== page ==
Books that changed my life: Mark Edmondson

Mark Edmondson is from Bolton and lives with his wife Maggi, and grandson, Joe. 

His first novel, The Beast of Bodmin, was released in September of last year. The book is a crime fiction story set in Cornwall, featuring the young female detective, Jo Green. 

Jaws 

by Peter Benchley 

I was eleven years old when I stumbled into the world of adult fiction. 

I’m the youngest of three brothers, and my oldest brother had a job as a mechanic for a car sales company. He was allowed to bring home certain things he’d found in the cars when preparing them for sale, and more often than not, it was a book.

The book he brought home that changed my life forever was Jaws by Peter Benchley. Like everyone else, I’d watched the film on a Saturday evening several times over the years, and loved it. But only two or three chapters into the book, I realised I was being taken on a very different journey to the one I had on those Saturday evenings when myself and my family all sat glued to the television screen hoping that Chief Brody would succeed in saving Amity Island from the relentless and remorseless great white that refused to leave the area. 

The experience of reading the book was very different to watching the film. The story, albeit roughly the same as the film, was aimed much more towards an adult pair of eyes rather than the eyes of an eleven-year-old. I felt as though I was stepping into a world of horror, sex, bad language and gore that my mother would never have let me delve into had she read it first. 

The old and beaten up copy of the book that had lay hidden under the back seat of a car, most likely a Ford Cortina, took me out of my childhood and into a place that wouldn’t let me out, as the book stayed glued to my palms for most of my holiday to Cornwall that year.

I don’t need to review the story for you, as you all know what happened, but the book was much more graphic, much more horrific and much less censored. I felt with every turn of a page, that I too was clinging to the stern of the Orca for dear life as the great white shark circled trying to get its next meal.

I was left shocked by this book, I was left haunted by this book, and most importantly, I was hurled into the realms of horror stories from authors like Stephen King and James Herbert. Never again would I purchase a book from the children’s section.

The Old Man and the Sea 

By Ernest Hemmingway

I’m not purposely trying to keep an aquatic theme to my list, but I had to think very hard which books I’ve read that affected me the most, and this novella is definitely one that immediately came to mind.  

The story is about an old man trying hard to brave the elements and succeed as a fisherman during the twilight years of his life. He’d gone eighty-four days without catching a fish but is convinced his luck is going to change. A young boy, the only person who still believes in him, offers to help him; even though his parents don’t want him to go out onto the high seas with someone considered by many to be a failure.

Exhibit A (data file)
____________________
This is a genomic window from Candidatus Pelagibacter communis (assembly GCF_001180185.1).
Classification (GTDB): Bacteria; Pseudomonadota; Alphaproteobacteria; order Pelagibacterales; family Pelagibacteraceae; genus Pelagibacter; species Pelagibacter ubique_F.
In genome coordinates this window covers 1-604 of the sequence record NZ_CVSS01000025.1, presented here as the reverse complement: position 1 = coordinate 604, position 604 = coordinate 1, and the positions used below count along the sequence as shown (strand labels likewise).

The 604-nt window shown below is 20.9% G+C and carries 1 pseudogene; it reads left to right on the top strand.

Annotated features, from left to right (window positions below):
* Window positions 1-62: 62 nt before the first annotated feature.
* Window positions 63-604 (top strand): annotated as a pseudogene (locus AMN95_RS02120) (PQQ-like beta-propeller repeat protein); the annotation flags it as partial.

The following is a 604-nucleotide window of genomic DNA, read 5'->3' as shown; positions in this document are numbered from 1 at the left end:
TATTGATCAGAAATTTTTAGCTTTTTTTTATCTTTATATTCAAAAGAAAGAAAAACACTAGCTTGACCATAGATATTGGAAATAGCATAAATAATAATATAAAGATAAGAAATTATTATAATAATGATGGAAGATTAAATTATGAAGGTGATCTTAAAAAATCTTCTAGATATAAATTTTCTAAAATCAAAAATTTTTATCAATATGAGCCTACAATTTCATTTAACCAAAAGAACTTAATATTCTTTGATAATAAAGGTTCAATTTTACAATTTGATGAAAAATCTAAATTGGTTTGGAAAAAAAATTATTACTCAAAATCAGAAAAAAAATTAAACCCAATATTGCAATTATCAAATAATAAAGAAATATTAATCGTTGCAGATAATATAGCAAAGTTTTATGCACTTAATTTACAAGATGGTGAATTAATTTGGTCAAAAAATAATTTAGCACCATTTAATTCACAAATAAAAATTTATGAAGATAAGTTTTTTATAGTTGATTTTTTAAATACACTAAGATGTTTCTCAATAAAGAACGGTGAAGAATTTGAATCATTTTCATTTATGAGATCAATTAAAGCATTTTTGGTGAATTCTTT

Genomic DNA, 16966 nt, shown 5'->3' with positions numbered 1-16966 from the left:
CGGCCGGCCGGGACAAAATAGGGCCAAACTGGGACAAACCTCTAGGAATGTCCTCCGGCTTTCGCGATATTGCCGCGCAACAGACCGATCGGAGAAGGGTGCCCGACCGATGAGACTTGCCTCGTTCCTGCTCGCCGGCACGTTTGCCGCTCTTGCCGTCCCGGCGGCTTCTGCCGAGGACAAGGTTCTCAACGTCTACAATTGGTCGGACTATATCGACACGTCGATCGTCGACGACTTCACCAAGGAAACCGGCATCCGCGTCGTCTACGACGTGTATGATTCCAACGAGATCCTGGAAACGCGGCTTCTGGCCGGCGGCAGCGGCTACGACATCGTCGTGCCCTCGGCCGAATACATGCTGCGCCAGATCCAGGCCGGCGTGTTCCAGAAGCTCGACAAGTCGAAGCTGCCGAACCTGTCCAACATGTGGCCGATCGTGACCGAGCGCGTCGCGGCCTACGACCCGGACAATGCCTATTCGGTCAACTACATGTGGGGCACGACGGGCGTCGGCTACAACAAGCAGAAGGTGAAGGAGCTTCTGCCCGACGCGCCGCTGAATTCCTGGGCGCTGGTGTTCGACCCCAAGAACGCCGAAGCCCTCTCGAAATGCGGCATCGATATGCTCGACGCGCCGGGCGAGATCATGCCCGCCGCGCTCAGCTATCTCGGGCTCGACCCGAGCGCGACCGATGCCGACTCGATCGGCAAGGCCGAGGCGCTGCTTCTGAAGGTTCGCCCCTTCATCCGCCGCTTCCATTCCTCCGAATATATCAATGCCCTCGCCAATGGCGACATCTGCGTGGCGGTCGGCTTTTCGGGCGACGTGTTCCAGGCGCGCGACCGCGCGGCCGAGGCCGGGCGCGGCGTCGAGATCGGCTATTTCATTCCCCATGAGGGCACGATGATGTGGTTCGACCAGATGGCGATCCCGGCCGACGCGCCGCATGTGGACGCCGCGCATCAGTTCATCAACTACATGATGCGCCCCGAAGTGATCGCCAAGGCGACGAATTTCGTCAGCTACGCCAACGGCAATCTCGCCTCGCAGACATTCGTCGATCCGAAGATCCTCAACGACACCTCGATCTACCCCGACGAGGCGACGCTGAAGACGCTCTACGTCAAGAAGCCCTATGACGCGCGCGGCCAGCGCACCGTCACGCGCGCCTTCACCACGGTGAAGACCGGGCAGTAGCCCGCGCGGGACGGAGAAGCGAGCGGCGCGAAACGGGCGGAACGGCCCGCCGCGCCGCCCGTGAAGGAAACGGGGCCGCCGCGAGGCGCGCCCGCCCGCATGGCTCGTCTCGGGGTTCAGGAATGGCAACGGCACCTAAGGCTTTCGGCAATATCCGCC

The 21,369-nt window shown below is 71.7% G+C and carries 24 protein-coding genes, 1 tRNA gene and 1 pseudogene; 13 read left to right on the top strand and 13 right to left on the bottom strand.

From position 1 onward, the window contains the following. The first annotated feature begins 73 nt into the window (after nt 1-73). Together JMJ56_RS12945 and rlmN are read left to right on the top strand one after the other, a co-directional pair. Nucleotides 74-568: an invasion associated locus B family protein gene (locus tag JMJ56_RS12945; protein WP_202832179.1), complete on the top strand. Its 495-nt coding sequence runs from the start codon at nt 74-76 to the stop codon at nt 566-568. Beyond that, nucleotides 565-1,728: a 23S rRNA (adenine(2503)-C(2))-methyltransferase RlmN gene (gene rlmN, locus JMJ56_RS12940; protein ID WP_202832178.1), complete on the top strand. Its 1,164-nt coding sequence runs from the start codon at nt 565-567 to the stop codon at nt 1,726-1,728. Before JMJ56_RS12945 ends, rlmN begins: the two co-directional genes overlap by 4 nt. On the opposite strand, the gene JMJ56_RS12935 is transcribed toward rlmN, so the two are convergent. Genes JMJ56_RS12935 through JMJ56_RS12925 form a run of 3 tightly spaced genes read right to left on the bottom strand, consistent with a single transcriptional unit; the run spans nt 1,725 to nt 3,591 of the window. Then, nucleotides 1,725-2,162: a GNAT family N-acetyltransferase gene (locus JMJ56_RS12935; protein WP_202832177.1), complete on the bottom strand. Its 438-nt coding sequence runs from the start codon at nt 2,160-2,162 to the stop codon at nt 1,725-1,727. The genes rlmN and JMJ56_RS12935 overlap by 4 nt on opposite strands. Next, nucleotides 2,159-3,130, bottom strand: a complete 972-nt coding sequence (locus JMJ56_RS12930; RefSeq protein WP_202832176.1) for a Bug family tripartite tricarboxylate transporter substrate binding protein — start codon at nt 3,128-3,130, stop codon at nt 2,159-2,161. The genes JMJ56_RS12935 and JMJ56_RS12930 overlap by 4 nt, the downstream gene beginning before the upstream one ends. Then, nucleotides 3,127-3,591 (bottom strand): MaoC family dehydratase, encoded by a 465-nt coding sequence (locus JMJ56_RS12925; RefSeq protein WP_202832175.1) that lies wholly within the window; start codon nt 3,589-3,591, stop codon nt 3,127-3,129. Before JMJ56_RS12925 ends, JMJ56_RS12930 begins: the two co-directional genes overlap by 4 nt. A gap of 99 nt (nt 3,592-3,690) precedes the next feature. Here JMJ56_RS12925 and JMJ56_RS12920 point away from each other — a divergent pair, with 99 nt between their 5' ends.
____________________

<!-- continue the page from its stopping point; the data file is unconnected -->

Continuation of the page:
What I love about this story is the frustration you feel for the old man, who is persistent and refuses to give up, even though the odds are against him. He manages to get a marlin on the end of his line, but he battles for three days, trying to bring the fish to shore to prove to everyone that he still has some life left in him. 

I felt sorry for him as he fought with his failing equipment and the sharks that tried to take his prize. But the thing that stuck with me the most was the relationship between the old man and the young boy. The boy helped him by bringing him food, possibly by way of pity. But I find it both interesting and moving when two people of different backgrounds, different lives and different ages can become such good friends. The boy is very empathetic towards the old man, but the old man seems oblivious to this while also appreciating the boys help. 

I won’t tell you the ending, but for me it was very clever, and showed both success and failure at the same time, in a bittersweet denouement to an enjoyable and moving tale.   

Yes Man

by Danny Wallace

I very rarely read anything other than fiction these days, but I decided to give this book a try, and I’m very glad I did.

It’s a true story of a period of the author’s life where he not only decides he needs to say ‘Yes’ more, but he decides to say ‘Yes’ to everything. 

Saying yes to every opportunity that came his way, whether he wanted to or not, led him to some very unusual situations. He buys a car he doesn’t really want, he goes to Stonehenge, he goes to America, he gets a job in TV, he goes on a date with his ex-girlfriend and her new boyfriend, and he travels to several different countries during this unusual time in his life.  

Before he’d decided to try this life changing plan, he was saying no to everything. No to nights out, no to his friends, no to opportunities, no to anything that came his way, and as a result, he was stuck in a rut.  

After he started to say yes to everything, the world as he knew it completely changed direction.

This story is not only funny, but uplifting and inspiring and since reading it, I have to admit, I’ve said yes to things I wouldn’t have before, and my life is all the better for it. It’s amazing how saying yes to one thing can lead to another, and then another, and it just keeps going. 

If you’re in a rut, then you need to read this book. And we all know someone who could do with reading a book like this don’t we.

Be honest, you’re thinking of that person right now aren’t you. Send them a copy. Once you’ve read it yourself that is.